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Compare and Evaluate the Effectiveness and Presentation of Ideas in Extract from 'The Prelude' and other Poems

In this worksheet, students will be able to practise their comparison and evaluation skills between 'The Prelude' and other poems. This worksheet contains a mix of activities and requires manual marking at the end. The marking criteria will be clearly detailed for your ease.

Worksheet Overview

Want to practise your comparative and evaluation skills between Extract from 'The Prelude' and other poems?


Thought bubble


Well, you've come to the right place because this activity will help you learn to compare and evaluate ideas/attitudes/themes at the same time. It requires some multitasking but you can do it!


It'll take some good deduction skills, as well as an understanding of the themes and ideas you want to discuss. You need to think about how the poet presents ideas differently/similarly in both poems. 

1. Make your point!


 In Extract from 'The Prelude', Wordsworth presents a semantic field of sexual language, using language such as "troubled pleasure", "dipped" and "lustily".


2. Link to another poem!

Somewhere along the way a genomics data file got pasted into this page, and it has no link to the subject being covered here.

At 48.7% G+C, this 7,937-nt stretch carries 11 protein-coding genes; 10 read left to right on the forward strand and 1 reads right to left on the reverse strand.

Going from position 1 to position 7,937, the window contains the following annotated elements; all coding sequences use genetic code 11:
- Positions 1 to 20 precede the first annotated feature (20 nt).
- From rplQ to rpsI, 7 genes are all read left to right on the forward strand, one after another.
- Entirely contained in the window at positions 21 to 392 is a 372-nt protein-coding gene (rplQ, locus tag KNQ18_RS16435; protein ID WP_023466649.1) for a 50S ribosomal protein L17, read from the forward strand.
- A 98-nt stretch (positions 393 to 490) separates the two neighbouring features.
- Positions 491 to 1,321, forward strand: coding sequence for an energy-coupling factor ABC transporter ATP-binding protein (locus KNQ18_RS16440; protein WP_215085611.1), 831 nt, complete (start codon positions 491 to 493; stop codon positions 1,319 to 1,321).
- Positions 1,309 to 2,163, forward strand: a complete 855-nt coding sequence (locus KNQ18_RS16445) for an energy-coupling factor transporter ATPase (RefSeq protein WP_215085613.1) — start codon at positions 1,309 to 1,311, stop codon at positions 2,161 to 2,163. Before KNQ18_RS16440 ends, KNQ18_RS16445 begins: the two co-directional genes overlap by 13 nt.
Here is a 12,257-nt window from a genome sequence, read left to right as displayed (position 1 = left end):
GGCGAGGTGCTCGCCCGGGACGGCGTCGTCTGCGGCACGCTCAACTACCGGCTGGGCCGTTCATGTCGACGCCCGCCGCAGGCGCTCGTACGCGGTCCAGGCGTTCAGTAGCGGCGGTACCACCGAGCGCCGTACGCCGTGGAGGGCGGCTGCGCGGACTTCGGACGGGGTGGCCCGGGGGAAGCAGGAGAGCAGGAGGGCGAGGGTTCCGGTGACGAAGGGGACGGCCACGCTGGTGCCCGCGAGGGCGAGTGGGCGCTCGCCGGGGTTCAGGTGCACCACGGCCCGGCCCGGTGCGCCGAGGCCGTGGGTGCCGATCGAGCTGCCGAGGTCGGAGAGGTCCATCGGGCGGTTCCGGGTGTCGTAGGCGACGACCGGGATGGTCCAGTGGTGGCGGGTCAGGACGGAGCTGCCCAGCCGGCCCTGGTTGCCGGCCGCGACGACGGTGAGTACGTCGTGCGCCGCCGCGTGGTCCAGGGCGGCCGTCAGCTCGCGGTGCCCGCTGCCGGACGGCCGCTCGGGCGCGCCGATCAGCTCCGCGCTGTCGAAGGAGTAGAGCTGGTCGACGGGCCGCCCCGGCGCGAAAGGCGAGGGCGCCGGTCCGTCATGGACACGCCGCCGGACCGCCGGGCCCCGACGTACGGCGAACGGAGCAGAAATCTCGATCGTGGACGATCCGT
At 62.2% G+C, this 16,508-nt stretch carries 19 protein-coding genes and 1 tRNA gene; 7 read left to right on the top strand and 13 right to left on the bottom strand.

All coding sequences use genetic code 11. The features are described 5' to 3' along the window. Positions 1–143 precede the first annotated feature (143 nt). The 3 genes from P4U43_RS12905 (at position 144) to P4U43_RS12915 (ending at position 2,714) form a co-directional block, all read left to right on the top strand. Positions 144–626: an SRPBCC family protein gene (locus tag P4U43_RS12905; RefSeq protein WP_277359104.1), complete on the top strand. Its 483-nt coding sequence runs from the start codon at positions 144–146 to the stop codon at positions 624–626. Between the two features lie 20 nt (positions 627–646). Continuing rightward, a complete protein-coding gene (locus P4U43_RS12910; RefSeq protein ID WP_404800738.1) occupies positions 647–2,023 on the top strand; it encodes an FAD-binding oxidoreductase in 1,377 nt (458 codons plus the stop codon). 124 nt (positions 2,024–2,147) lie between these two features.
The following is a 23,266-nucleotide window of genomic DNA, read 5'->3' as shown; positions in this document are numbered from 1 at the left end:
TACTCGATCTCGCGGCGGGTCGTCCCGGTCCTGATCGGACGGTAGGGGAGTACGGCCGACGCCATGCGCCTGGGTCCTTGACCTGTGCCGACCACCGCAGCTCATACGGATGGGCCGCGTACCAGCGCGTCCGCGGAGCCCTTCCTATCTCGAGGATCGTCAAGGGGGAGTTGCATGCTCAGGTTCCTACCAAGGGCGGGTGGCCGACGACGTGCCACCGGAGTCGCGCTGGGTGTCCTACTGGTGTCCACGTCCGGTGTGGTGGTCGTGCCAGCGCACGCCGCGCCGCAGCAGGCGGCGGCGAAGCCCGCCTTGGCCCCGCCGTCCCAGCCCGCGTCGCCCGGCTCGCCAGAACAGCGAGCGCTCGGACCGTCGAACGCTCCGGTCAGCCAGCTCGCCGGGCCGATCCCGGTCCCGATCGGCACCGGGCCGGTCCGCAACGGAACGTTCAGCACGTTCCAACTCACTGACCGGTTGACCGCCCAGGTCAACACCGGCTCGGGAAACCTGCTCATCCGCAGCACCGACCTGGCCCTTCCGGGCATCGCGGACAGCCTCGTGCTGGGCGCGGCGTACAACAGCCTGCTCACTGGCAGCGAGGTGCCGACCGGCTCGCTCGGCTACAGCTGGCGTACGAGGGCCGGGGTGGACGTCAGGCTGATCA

Similarly, in 'My Last Duchess', the speaker (the Duke) uses a semantic field of sexual language to incriminate the Duchess (that is, make the Duchess seem like a criminal). Language such as "blush", "half flush" and "passion" all have an unmistakable allusion towards sex. 


3. Compare!

Both poems use sexual language differently. In Wordsworth, the sexual language is used to emphasise the speaker's transition from boy to man, it's symbolic. The speaker, Wordsworth, may well be having sex with a girl, but what is more important is the idea that sex is indicative of change. In fact, the entire whole poem is about change, as Wordsworth discovers the importance and power of nature, he matures. However, in 'My Last Duchess', it's not the speaker who is having sexual thoughts or transitioning in any way. Instead, he is using sexual language to accuse the Duchess of cheating on him. 


4. Evaluate

Both 'My Last Duchess' and Extract from 'The Prelude' use sexual language to convey something deeper. In Wordsworth's case, the sexual language is metaphorical and conveys a change. In Browning, the Duke is using sexual language to convey his jealousy and anger towards the Duchess. 


A tip: it'll help to jot down any new/helpful advice you get given in this activity!


You should always refer to your own text when working through these examples. These quotations are for reference only.

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